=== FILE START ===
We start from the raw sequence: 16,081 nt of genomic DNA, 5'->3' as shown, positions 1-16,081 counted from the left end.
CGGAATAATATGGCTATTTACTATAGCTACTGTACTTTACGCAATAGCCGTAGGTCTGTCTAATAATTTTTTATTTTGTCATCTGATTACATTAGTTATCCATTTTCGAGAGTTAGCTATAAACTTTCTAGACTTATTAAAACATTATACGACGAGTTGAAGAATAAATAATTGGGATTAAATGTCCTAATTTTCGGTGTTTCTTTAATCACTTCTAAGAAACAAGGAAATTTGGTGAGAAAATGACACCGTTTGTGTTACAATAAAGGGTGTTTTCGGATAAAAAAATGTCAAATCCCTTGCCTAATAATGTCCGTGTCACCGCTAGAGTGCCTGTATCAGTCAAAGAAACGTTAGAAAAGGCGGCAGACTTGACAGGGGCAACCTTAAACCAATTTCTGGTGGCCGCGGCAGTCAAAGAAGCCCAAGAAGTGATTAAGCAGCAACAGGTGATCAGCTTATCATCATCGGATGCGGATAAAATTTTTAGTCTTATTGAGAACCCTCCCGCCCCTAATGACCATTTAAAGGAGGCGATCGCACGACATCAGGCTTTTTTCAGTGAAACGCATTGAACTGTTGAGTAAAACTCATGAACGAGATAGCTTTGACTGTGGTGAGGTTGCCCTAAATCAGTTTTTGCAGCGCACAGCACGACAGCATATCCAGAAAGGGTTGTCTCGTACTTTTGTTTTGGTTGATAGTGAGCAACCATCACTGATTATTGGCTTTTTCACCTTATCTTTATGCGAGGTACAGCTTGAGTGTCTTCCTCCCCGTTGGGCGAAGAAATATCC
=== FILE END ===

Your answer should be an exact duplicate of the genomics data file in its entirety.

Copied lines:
We start from the raw sequence: 16,081 nt of genomic DNA, 5'->3' as shown, positions 1-16,081 counted from the left end.
CGGAATAATATGGCTATTTACTATAGCTACTGTACTTTACGCAATAGCCGTAGGTCTGTCTAATAATTTTTTATTTTGTCATCTGATTACATTAGTTATCCATTTTCGAGAGTTAGCTATAAACTTTCTAGACTTATTAAAACATTATACGACGAGTTGAAGAATAAATAATTGGGATTAAATGTCCTAATTTTCGGTGTTTCTTTAATCACTTCTAAGAAACAAGGAAATTTGGTGAGAAAATGACACCGTTTGTGTTACAATAAAGGGTGTTTTCGGATAAAAAAATGTCAAATCCCTTGCCTAATAATGTCCGTGTCACCGCTAGAGTGCCTGTATCAGTCAAAGAAACGTTAGAAAAGGCGGCAGACTTGACAGGGGCAACCTTAAACCAATTTCTGGTGGCCGCGGCAGTCAAAGAAGCCCAAGAAGTGATTAAGCAGCAACAGGTGATCAGCTTATCATCATCGGATGCGGATAAAATTTTTAGTCTTATTGAGAACCCTCCCGCCCCTAATGACCATTTAAAGGAGGCGATCGCACGACATCAGGCTTTTTTCAGTGAAACGCATTGAACTGTTGAGTAAAACTCATGAACGAGATAGCTTTGACTGTGGTGAGGTTGCCCTAAATCAGTTTTTGCAGCGCACAGCACGACAGCATATCCAGAAAGGGTTGTCTCGTACTTTTGTTTTGGTTGATAGTGAGCAACCATCACTGATTATTGGCTTTTTCACCTTATCTTTATGCGAGGTACAGCTTGAGTGTCTTCCTCCCCGTTGGGCGAAGAAATATCC